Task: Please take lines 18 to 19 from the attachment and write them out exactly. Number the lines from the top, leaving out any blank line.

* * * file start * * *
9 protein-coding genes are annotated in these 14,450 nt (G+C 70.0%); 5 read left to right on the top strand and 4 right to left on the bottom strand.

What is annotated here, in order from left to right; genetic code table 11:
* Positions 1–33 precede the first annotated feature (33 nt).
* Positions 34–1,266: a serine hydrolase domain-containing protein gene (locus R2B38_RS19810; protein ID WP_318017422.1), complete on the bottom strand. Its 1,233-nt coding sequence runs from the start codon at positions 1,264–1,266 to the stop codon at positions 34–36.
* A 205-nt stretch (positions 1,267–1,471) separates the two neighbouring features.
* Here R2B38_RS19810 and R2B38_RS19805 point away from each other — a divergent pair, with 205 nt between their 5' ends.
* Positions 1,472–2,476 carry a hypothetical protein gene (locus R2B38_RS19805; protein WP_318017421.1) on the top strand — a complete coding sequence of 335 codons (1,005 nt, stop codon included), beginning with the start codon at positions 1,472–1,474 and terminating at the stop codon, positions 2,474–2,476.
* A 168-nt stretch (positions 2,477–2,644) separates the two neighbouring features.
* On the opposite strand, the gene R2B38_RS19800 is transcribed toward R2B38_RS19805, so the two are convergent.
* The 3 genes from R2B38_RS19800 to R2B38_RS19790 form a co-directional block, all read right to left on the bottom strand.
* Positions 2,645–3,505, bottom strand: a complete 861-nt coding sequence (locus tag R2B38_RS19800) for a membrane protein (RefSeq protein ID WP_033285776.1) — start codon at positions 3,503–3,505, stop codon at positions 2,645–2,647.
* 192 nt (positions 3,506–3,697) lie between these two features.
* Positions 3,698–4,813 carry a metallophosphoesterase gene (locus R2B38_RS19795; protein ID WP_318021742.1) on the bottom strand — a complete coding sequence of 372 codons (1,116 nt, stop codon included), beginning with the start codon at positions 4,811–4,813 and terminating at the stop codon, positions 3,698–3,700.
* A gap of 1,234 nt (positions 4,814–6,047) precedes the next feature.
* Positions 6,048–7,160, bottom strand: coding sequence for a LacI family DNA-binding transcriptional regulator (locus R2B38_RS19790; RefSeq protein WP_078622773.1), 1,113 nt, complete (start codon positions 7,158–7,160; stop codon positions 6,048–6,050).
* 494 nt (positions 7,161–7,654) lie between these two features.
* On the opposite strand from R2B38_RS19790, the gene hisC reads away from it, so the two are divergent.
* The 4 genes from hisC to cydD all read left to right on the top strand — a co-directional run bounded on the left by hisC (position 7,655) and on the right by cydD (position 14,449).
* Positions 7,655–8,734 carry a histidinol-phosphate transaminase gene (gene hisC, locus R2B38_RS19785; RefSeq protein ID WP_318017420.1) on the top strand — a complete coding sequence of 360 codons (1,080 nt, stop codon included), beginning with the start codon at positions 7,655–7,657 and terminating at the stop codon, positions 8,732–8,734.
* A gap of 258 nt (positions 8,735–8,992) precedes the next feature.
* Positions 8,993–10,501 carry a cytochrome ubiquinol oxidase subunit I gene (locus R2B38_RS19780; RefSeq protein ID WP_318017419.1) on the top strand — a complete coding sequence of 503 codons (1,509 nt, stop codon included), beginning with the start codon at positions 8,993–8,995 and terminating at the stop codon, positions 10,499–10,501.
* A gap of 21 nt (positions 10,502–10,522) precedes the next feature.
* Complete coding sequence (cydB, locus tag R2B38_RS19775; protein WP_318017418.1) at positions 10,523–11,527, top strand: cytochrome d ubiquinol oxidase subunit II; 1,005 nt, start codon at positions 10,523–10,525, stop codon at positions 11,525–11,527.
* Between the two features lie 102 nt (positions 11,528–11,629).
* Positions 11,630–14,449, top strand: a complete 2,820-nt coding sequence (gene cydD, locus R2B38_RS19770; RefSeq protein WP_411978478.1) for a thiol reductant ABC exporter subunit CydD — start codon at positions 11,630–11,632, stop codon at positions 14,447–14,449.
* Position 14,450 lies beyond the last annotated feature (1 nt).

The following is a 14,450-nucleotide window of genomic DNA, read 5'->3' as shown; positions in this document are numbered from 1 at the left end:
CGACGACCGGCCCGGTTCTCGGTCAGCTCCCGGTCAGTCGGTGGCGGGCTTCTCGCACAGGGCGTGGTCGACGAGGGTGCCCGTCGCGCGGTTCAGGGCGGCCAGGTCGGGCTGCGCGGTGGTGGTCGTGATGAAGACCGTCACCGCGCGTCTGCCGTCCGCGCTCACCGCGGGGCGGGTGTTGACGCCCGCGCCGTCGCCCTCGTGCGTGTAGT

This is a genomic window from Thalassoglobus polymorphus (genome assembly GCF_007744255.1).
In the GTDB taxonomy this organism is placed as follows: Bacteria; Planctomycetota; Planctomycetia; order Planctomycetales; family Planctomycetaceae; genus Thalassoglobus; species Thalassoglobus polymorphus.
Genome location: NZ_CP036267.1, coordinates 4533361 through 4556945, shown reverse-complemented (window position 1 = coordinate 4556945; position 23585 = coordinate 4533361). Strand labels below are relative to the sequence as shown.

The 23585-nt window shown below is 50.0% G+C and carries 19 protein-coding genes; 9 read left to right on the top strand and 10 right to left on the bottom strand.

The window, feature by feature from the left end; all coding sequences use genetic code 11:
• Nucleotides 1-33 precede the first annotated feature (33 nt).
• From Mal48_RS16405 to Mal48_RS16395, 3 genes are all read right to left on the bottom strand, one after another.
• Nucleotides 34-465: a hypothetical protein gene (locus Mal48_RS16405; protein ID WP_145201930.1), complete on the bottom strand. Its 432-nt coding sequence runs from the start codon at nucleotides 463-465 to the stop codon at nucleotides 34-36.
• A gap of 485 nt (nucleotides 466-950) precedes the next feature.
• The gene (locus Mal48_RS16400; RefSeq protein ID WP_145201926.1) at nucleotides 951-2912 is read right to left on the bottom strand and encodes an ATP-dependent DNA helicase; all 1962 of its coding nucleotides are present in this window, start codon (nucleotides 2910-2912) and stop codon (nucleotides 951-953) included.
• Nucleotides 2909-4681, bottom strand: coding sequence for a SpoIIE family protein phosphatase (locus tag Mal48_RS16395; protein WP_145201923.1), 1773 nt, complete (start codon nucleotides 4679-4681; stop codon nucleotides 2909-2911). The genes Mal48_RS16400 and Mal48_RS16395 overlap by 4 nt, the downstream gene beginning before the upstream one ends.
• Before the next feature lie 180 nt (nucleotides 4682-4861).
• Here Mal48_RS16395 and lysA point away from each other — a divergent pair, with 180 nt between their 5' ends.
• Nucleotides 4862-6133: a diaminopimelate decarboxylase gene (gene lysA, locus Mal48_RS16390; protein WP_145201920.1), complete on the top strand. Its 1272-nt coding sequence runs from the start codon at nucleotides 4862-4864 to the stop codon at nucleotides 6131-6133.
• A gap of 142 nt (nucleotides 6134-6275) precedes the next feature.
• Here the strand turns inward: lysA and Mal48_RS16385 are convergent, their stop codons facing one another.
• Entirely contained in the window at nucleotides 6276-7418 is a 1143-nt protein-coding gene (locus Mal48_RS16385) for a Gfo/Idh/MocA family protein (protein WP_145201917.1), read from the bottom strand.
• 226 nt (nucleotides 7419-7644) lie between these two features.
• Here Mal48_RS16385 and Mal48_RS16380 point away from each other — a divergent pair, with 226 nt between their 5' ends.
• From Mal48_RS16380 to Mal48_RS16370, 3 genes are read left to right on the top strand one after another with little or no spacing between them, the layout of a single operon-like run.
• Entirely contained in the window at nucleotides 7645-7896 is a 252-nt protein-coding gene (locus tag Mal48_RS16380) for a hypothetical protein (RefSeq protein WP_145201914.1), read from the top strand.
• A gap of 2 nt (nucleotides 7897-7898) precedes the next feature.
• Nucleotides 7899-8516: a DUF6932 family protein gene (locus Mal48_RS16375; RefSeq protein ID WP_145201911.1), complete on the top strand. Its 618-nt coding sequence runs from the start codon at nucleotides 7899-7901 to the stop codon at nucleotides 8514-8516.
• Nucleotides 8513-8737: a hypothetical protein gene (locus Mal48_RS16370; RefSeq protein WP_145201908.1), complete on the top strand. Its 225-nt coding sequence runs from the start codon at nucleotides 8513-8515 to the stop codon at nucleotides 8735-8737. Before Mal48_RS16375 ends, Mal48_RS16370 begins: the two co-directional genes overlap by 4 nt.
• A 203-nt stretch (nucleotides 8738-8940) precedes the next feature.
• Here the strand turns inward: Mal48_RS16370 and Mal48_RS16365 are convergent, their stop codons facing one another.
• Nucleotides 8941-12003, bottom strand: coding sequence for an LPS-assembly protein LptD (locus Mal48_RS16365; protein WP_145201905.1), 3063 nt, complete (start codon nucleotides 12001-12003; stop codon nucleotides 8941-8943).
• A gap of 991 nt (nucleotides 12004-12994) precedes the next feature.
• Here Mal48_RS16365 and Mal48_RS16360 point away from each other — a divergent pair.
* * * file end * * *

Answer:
* The 4 genes from hisC to cydD all read left to right on the top strand — a co-directional run bounded on the left by hisC (position 7,655) and on the right by cydD (position 14,449).
* Positions 7,655–8,734 carry a histidinol-phosphate transaminase gene (gene hisC, locus R2B38_RS19785; RefSeq protein ID WP_318017420.1) on the top strand — a complete coding sequence of 360 codons (1,080 nt, stop codon included), beginning with the start codon at positions 7,655–7,657 and terminating at the stop codon, positions 8,732–8,734.